In the shown embodiment only a single pushbutton mechanism is shown with only two contact springs and with the movable parts mounted on the mounting plate 6. If desired, the pushbutton switch can be designed with a greater number of springs, for instance for four contact springs. When manufacturing a pushbutton set with a plurality of for instance ten buttons, it is of advantage that the movable parts of all the pushbuttons may be mounted as a single unit on a common mounting plate that is detachable from the printed circuit board for eventual replacements.

We claim:

1. A circuit assemblage comprising in combination:

a printed circuit board including a hole through the board, a wall portion of said hole being lined with a conductive layer electrically connected to the printed circuit;

a pushbutton device, said device comprising:

a first post mounted normal in reference to said boar-d in substantial alignment with the hole therethrough;

a second post mounted normal to said board;

a generally V-shaped contact spring pivotally supported at its apex on the tip of the first post straddling the same, the legs of the spring extending into said hole on opposite sides of the first post, one of said legs being spring biased into engagement with said lined wall portion and the other leg being spring biased into engagement with an opposite wall portion of the hole; and

an actuating member supported by the second post for up and down displacement thereon in reference to the printed circuit board, said actuating member including a projection engaging said one leg of the spring to force said leg out of engagement with said lined wall portion and to retain said leg in the disengaged position when and While the actuating member is a selected distance below its uppermost position.

2. The circuit assemblage according to claim 1 and further comprising spring means biasing said actuating member toward its uppermost position.

3. The circuit assemblage according to claim 2 wherein said actuating member is in the form of a pushbutton, and said spring means is a coil spring encompassing said second post and disposed between said pushbutton and said printed circuit board.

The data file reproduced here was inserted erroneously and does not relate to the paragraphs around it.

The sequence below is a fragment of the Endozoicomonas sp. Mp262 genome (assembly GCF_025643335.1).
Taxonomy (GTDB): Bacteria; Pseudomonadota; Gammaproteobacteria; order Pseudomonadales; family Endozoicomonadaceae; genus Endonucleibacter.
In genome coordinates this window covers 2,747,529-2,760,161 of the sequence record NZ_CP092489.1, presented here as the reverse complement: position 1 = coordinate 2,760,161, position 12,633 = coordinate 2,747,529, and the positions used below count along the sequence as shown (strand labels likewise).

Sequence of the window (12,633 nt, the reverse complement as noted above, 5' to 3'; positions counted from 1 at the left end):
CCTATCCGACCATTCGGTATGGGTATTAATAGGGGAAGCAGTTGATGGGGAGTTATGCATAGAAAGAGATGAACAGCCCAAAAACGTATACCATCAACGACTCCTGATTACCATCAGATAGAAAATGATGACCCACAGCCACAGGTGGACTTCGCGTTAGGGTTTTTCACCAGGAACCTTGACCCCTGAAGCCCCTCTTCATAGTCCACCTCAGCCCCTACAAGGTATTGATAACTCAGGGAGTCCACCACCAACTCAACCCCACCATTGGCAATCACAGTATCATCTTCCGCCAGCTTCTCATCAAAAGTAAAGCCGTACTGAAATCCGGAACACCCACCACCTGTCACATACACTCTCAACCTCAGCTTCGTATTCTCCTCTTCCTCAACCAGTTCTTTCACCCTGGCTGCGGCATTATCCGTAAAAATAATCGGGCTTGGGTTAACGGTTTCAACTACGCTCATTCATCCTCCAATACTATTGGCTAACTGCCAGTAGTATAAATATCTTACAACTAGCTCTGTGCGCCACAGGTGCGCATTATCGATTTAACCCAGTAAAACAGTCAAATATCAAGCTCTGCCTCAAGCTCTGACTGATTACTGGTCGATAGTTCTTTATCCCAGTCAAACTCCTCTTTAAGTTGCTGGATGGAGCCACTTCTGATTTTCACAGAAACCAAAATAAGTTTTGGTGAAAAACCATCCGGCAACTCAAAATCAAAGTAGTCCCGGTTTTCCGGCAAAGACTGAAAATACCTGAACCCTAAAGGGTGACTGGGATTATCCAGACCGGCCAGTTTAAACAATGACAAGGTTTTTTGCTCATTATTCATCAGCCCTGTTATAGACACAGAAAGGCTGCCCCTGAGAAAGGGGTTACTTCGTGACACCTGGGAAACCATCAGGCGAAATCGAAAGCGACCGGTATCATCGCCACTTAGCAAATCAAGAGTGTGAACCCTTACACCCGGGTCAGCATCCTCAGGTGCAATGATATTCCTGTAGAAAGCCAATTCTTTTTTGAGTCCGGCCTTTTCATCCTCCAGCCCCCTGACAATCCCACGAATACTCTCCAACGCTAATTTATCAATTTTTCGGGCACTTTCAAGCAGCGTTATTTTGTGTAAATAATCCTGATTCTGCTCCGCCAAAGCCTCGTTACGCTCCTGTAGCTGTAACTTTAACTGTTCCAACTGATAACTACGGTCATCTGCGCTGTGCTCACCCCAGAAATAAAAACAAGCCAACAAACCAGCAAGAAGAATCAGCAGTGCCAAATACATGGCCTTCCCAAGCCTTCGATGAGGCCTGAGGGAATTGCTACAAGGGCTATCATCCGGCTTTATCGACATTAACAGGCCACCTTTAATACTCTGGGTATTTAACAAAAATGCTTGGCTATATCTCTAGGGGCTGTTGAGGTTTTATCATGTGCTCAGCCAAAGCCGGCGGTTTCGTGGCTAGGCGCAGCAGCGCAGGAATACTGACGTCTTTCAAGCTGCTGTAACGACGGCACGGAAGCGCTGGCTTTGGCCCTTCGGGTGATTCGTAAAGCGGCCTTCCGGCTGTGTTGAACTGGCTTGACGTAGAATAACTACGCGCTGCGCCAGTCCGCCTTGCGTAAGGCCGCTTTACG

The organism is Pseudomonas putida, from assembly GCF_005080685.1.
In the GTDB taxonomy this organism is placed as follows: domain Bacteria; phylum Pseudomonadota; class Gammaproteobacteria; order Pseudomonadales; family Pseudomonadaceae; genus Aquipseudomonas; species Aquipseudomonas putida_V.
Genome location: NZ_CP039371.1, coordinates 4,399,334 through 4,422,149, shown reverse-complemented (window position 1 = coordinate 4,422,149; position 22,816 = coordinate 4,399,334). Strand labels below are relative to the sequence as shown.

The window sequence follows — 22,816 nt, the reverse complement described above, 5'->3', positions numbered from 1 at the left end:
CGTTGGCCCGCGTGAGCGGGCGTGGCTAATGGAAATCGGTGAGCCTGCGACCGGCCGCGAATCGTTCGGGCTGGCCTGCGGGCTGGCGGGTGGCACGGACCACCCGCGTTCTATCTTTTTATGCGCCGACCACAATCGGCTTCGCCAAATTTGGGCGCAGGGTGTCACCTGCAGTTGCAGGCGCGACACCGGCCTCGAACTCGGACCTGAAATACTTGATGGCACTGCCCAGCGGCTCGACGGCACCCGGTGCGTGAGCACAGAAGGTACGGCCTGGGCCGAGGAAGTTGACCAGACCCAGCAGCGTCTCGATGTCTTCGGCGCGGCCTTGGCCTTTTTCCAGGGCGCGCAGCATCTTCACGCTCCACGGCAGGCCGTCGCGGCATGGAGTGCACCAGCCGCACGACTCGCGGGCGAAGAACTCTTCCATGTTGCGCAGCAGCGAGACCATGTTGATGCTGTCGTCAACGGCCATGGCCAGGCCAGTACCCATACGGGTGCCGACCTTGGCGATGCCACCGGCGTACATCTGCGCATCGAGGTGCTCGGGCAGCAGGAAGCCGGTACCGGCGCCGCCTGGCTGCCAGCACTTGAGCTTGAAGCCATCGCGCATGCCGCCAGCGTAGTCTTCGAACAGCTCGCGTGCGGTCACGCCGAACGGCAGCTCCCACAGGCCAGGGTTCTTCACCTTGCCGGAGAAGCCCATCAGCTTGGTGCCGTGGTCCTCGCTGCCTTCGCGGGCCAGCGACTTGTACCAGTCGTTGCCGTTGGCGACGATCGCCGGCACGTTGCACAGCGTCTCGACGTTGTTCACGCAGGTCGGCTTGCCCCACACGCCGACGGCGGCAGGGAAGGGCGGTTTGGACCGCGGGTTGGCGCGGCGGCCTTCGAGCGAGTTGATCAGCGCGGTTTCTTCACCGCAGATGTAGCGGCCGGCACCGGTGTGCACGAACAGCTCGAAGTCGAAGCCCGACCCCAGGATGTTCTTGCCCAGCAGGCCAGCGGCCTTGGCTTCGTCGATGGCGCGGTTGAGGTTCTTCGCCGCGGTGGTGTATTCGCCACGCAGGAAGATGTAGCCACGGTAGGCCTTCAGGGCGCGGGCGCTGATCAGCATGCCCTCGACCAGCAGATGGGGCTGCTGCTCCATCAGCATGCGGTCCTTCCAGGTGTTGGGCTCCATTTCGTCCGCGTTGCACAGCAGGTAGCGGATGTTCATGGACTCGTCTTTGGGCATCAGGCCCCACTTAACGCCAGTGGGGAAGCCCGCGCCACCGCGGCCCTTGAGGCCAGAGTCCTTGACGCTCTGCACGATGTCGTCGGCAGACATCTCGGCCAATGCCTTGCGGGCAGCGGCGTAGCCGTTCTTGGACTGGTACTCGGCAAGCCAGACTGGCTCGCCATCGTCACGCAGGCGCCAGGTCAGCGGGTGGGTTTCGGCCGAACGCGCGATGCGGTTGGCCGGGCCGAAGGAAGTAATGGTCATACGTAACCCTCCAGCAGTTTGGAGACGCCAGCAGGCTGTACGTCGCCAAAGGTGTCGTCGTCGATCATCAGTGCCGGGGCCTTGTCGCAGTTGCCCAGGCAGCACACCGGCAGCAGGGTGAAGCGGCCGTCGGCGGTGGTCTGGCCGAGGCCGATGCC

4. The circuit assemblage according to claim 1 wherein said one leg of the spring has intermediate its length an outwardly protruding projection, said projection being engageable with the projection on the actuating member.

5. The circuit assemblage according to claim 4 wherein the projection on said one leg of the contact spring 4 1 is in the form of an outwardly bent leg portion of tapered configuration.

6. The circuit assemblage according to claim 1 wherein said one leg of the contact spring has intermediate its length an outwardly tape-red projection, and wherein said projection on the actuating member comprises a rib elongated in the direction of the up and down displacement of the actuating member.

7. The circuit assemblage according to claim 6 and further comprising yieldable mounting means mounting the first post lengthwise displaceable, the yieldable action of the mounting means urging said post upwardly in reference to the printed circuit board, said rib upon a downward movement of the actuating member first engaging the upwardly facing surface of the projection on the spring leg with its tip thereby pressing the spring downwardly conjointly with the first post thus causing a sliding movement of said leg in reference to said lined wall portion and then engaging the apex of the projection on the spring leg with its side wall thereby forcing said spring leg out of engagement with said side lined wall portion.

8. The circuit assemblage according to claim 7 wherein said yieldable mounting means comprises an insulation plate superimposed upon one side of said printed circuit board, said plate including a hole therethrough disposed in registry with the hole through the printed circuit board, and a flexible tongue extending into the hole through said plate and supporting said first post.